Looking at many of the designs it is difficult to believe that New Orleans Mardi Gras Parades were exclusive to men during much of the Golden Age. The Krewes were secretive “men only” organizations such that even the fair Dido in Briton’s The Aeneid would have been a mustachioed if not bearded gentleman. In 1880 the Krew of Momus took as their theme A Dream of Fair Women which led one society columnist to record her inability to suspend disbelieve. Catherine Cole wryly noted: … I confess my imagination was not vivid enough to fancy ‘fair women’ in the lot of gorgeously apparelled brawny men who hid their beards and moustaches behind false faces. Adieu! It was a perfect nightmare!
Though women were working behind the scenes from the beginning it was not until 1922 that the all-female Krewe of Iris held a tableaux ball. However they didn’t parade until 1959. That honour fell to the Krewe of Venus who held the first all-female parade in 1941. Their theme was Goddesses and the display was worthy of the subject and the importance of the event.
But it wasn’t all glitter and gorgeous throws. To begin with it rained; then they were subject to taunts and catcalls from crowds along the way. But even worse they became the targets for organized gangs that threw rotten vegetables and eggs. Despite the chauvinistic naysayers the Krewe continued to parade every year until they disbanded in 1992. They were the torchbearers for the many female Krewes and marchers that were to follow.
But I digress: from 1885 to 1896 the spectacular floats of the Krewe of Proteus may have been manned (sorry) by gorgeously costumed men however those floats and frocks were created by a woman: Carlotta Bonnecaze.
Little is known about Carlotta Bonnecaze except that she was a Creole and the first woman to designed a parade and tableaux ball. There is an indication that she was the daughter of an Alexander Bonnecaze who was a member of Proteus. Her only known designs were for that Krewe and because of the secrecy surrounding designers her work went unrecognized until 1922 when a gift to the Louisiana State Museum of preliminary sketches brought her name to light. They revealed the meticulous detail that went into the work in the fanciful designs she created.
Here’s the finished design for The Festival of Lanterns float from her first parade in 1885: Myths and Worships of China. Roll the mouse over the finished design to see her first thoughts.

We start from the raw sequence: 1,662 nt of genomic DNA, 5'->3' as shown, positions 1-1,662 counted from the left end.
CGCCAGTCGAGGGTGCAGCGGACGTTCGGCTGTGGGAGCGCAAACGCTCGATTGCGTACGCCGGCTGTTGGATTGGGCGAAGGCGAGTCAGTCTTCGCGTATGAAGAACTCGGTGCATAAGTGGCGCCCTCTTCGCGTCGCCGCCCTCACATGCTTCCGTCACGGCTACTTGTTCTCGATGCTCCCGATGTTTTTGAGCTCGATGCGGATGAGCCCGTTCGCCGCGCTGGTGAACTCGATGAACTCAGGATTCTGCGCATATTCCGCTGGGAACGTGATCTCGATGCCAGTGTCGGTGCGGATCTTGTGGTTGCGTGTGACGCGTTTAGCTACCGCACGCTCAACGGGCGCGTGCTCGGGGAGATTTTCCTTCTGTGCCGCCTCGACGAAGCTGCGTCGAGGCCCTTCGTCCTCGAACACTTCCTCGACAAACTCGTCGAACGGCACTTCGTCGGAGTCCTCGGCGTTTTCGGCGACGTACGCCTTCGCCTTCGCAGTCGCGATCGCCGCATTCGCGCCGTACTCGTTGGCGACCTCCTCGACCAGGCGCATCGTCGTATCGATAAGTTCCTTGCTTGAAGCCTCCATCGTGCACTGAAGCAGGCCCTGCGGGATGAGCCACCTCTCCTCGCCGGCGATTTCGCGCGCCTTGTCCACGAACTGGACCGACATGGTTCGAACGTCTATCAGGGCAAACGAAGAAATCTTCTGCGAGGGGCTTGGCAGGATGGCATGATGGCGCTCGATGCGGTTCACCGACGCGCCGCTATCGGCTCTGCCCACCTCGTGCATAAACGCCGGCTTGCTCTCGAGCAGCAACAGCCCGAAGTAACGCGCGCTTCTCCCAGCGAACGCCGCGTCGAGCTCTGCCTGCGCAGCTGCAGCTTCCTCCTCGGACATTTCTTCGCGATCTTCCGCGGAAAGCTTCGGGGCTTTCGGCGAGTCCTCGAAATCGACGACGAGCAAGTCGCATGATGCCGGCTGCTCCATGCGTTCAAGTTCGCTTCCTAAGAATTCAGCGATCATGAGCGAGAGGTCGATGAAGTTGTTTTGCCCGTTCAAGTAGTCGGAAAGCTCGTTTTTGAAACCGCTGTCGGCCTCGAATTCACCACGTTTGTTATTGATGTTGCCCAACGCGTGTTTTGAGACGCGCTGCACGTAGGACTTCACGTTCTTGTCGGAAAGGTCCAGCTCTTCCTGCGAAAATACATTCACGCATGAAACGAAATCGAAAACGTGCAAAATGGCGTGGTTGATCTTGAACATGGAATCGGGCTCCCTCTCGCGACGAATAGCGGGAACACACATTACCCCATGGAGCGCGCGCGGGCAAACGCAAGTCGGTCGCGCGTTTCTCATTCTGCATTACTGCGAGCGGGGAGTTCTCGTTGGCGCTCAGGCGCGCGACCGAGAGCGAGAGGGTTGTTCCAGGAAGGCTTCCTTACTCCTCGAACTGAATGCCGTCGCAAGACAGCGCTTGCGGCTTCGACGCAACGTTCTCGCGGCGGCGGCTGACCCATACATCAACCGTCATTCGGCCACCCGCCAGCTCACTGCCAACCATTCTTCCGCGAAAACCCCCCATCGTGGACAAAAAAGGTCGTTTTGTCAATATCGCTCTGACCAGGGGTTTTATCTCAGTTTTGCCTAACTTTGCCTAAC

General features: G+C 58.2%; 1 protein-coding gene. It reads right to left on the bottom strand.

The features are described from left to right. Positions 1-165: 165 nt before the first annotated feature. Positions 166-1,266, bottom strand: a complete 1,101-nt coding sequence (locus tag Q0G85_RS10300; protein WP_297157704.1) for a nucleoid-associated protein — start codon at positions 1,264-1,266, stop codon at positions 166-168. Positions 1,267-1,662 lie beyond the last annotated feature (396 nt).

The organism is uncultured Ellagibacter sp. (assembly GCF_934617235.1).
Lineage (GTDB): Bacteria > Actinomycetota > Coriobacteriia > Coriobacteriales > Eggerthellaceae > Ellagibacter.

Over the thirteen years Bonnecaze designed for Proteus she looked to the gods and legends of China, India, Scandinavia, Persia, Arabia, and Europe of the Middle Ages for her themes. The Stars were her inspiration for Visions of Other Words which was deemed one of her finest displays. But she was also capable of a touch of whimsy dressing Krewe members as peas, corn, and other vegetables and surrounding them with sixteen feet high flora and fauna in A Dream of the Vegetable Kingdom in 1892. But it was in 1896 that she combined the whimsical and her flair for the eccentric in Dumb Society. She may have lacked the stiletto satire of Briton but for all their charm her anthropomorphic comments on social mores of the time had a certain bite.
So once again this we take our places on that balcony overlooking the broad avenue that is Canal Street and watch the passing parade. (A right click will enlarge each picture for a closer look.)
The numbering of the floats on Carlotta Bennecaze’s design does not include the banner float – a proud American Eagle bearing the legend of the theme; I’ll use the larger number when remarking on a particular float.
Number 4 is a rather pointed trial scene: the fox would seem to be the outsider in a courtroom filled with birds listening to the Mother Hen pleading her case. And it would appear that Justice overlooking the proceedings is either a donkey (the Democrats?) or just an ass!
Rather amusingly the oblivious mice cavort under the “guardian” gaze of two very attentive cats – lunchtime on Float 8? And that avian “glee club” that follows on Float 9 includes an endearing little chick cradled in an egg.
Washington is still a source of amusement – President Grover Cleveland’s passion for fishing is guyed – howbeit gently in Presidential Sporting (#!)) . And Float 13 takes a poke at ladies of fashion peacocking it around town, ignoring the fact that there is nothing plainer than a peahen. And what could be more elegant than an elephant taking afternoon tea (#14) served by a donkey in full livery?
My definite favourite is #15 the “Last Rites”: Cock Robin, his breast pierced by that infamous arrow, is laid to rest by an officiating sparrow as a bull (?) tolls the death knell on a nearby bluebell.
Bonnecaze designed 110 costumes and masks for the spectacle. Everything from an alligator in a tail coat to that brace of very fashionable peacocks to a weevil in an equally fashionable hobble-skirt. Though by 1873 the floats and paper-maché heads were being made in New Orleans many of the costumes were still being made overseas. Designs and measurements would be sent to well-known costume houses in France and on more than one occasion there were concerns about delivery as Mardi Gras drew near.
Carlotta Bonnecaze was to design only one more Mardi Gras for the Krewe of Proteus. On March 1 1897 her vision of Ariosto’s epic poem Orlando Furioso processed down Canal Street. As the flambeaux illuminating Orlando’s final combat faded from sight her name disappeared from Mardi Gras history until the serendipitous discover in 1922. Carlotta Bonnecaze regained her rightful place amongst the creators of the Golden Age.
As noted last week many of the images in the posts I am creating are from the exceptional Mardi Gras collection at Howard Tilton Memorial Library, Tulane University and Louisiana Digital Library. And much of the nuggets of Mardi Gras came from two of the Mardi Gras Treasures books by the doyen of Mardi Gras designers Henri Schindler.